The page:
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1929 Charmer to Get Face-Lift


Supermodel-actress CINDY CRAWFORD has purchased a Brentwood house for a bit more than its $1.8-million asking price, sources say.

The house, described as "old and dated but charming," had a half-dozen offers the first day it was on the market, sources say. The seller, who died recently, had owned the house since 1979.

Crawford, 31, has appeared on more than 400 magazine covers, starting with Vogue in 1986, and has been a spokeswoman for Pepsi and Revlon. Her makeup book, "Cindy Crawford's Basic Face," was published last fall. She made her movie debut in "Fair Game" (1995).

She recently announced her return to the MTV show "House of Style," which she hosted from 1989 to 1996. This time Crawford will be a correspondent on the show.

Crawford was married to actor Richard Gere from 1991 to 1995.

She bought a Spanish-style home with four bedrooms in nearly 4,000 square feet. Built in 1929, the hacienda has arches, stone pavers and a courtyard entrance.

"It looks like a small mission," a source said. Although in need of refurbishing, the house has "immense charm," another source added.

Crawford is expected to continue leasing on the Westside until she completes some work on her new home, including building walls and gates for extra privacy, sources say.


Husband-and-wife actors ANTONIO BANDERAS and MELANIE GRIFFITH have purchased the Brentwood house they had been leasing since September 1995 from actress Michelle Pfeiffer, sources say.

The well-known couple bought the four-bedroom, 4,000-square-foot house, which they had been renting in the $15,000-a-month range, for about $3 million, sources say.

The Spanish-style home was built in the 1920s but was recently refurbished. It has three fireplaces, a courtyard with a fountain, a library, pool and spa.

Pfeiffer, who co-starred in the 1996 films "One Fine Day" with George Clooney and "Up Close and Personal" with Robert Redford, had owned the home since 1990, when she paid a bit more than $3.7 million for it, sources say.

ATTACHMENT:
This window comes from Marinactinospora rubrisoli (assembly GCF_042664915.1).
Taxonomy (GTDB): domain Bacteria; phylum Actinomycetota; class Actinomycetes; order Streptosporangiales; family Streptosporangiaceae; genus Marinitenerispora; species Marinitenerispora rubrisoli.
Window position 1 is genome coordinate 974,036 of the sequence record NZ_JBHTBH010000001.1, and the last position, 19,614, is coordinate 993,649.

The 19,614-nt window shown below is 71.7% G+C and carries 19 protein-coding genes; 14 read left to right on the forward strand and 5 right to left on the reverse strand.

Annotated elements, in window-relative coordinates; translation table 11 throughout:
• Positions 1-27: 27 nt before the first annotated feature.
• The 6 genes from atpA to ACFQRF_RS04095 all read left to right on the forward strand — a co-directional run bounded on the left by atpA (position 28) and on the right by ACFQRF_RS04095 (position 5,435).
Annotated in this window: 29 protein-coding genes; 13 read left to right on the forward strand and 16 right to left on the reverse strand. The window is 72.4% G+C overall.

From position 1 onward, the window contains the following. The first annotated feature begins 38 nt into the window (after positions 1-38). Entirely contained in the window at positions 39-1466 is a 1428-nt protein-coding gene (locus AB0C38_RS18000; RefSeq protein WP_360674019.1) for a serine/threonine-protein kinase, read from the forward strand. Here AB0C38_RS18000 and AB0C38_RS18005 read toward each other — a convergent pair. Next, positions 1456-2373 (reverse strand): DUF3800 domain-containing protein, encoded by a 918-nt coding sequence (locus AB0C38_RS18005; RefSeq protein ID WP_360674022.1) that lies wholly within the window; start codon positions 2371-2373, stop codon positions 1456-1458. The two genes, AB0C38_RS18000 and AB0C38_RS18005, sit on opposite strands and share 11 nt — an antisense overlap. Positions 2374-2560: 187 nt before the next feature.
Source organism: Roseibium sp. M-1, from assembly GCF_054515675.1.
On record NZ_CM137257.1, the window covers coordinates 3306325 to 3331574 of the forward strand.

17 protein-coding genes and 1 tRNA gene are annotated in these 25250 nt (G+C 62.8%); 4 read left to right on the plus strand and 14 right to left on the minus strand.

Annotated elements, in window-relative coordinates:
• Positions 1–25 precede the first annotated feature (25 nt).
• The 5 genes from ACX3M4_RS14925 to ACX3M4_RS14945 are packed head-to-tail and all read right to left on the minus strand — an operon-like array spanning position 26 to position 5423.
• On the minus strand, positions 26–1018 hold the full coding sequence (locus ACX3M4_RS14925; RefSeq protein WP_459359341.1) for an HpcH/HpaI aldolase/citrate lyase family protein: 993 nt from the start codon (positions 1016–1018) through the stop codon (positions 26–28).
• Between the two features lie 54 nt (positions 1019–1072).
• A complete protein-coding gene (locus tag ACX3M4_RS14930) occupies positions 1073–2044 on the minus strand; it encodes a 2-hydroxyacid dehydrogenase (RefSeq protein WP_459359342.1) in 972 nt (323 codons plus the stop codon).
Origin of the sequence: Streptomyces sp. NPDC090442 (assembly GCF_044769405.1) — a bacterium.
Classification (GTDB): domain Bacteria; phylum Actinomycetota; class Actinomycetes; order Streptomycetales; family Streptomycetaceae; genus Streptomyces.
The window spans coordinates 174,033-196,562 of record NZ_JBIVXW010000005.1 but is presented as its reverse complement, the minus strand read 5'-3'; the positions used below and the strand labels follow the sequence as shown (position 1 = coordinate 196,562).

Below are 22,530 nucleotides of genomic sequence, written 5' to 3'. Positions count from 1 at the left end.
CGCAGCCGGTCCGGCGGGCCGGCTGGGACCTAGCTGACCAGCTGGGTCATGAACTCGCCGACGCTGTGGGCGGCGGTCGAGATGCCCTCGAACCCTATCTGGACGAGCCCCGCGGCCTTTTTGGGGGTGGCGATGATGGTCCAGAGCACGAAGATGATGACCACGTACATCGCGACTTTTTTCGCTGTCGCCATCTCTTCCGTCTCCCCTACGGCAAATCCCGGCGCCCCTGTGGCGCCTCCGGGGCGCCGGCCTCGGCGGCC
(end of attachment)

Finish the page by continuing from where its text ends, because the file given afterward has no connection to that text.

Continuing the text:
Pfeiffer, 39, was married in 1993 to David Kelley, 40, creator-producer of the new legal series "The Practice" on ABC and "Chicago Hope" on CBS, where he also created and produced the long-running "Picket Fences."

Banderas, 36, plays Che Guevara opposite Madonna in the film "Evita" (1996). He appeared in "Assassins" (1995), "Desperado" (1995), "Philadelphia" (1993) and "The Mambo Kings" (1992).

Griffith, 39, played Nick Nolte's wife in the movie "Mulholland Falls" (1996) and she was in "Nobody's Fool" (1995), "Born Yesterday" (1993), "Working Girl" (1988) and "Body Double" (1984).

Banderas and Griffith met on the set of the comedy film "Two Much" (1995). They were married last year and have a child, his first and her third.


RAY WALSTON, who won two Emmys playing Judge Bone on the CBS series "Picket Fences" from 1992 to 1996 and starred in the popular 1960s sitcom "My Favorite Martian," and his wife, Ruth, have bought a Westwood house for its full asking price of nearly $400,000, sources say.

Walston, in his 70s, and his wife are keeping their Beverly Hills condo, where they have been living, but they are moving to the house, which is next door to the home of their daughter, son-in-law and grandchildren, a source said.

Escrow closed last week on their two-bedroom, two-bath house. Built in the 1930s, the house was totally remodeled recently, a source said.

It was sold by corporate and real estate attorney John Mase and his wife, Cindy, who bought a larger home in Bel-Air for about its $900,000 asking price, sources say.

Mase, a tax specialist, is a partner in the West Los Angeles law firm of Fainsbert Mase & Snyder, and he appears as a consultant on the KNBC-4.

Leah and Tom Steuer of the Prudential-Jon Douglas Co., Beverly Hills, handled both sides of the Westwood deal, and they represented the Mases on their Bel-Air purchase. Diane Sharp and Joe Babajian, of Fred Sands Estates in Beverly Hills, had the Bel-Air listing.

A new 50,000-square-foot home on 5.5 acres overlooking the ocean and La Jolla coastline has been listed at $27 million "with some finishing items to be completed by the purchaser."

The owner, Harry Eberlin, 56, was building the home for himself, his wife, Julie, 35, and their two young children, but he changed his mind when the project took him six years, expensive litigation took place and the remains of six 8,000-year-old skeletons were discovered and later reburied.

Now that the home is nearly completed, Eberlin wants to sell and move on, probably to Nevada, he says, where his company, Super Shops Automotive Performance Centers, is based. Eberlin built the 172-store, nationwide firm from one San Bernardino store, which he opened in his early 20s to sell tires and speed equipment to hot rodders.

Eberlin has owned the La Jolla property since 1991. He spent six years searching for the site, which has 800 feet of ocean frontage on top of a 200-foot bluff. "They had to rappel just to do the geological survey," said architect Fleetwood Joiner of Newport Beach.

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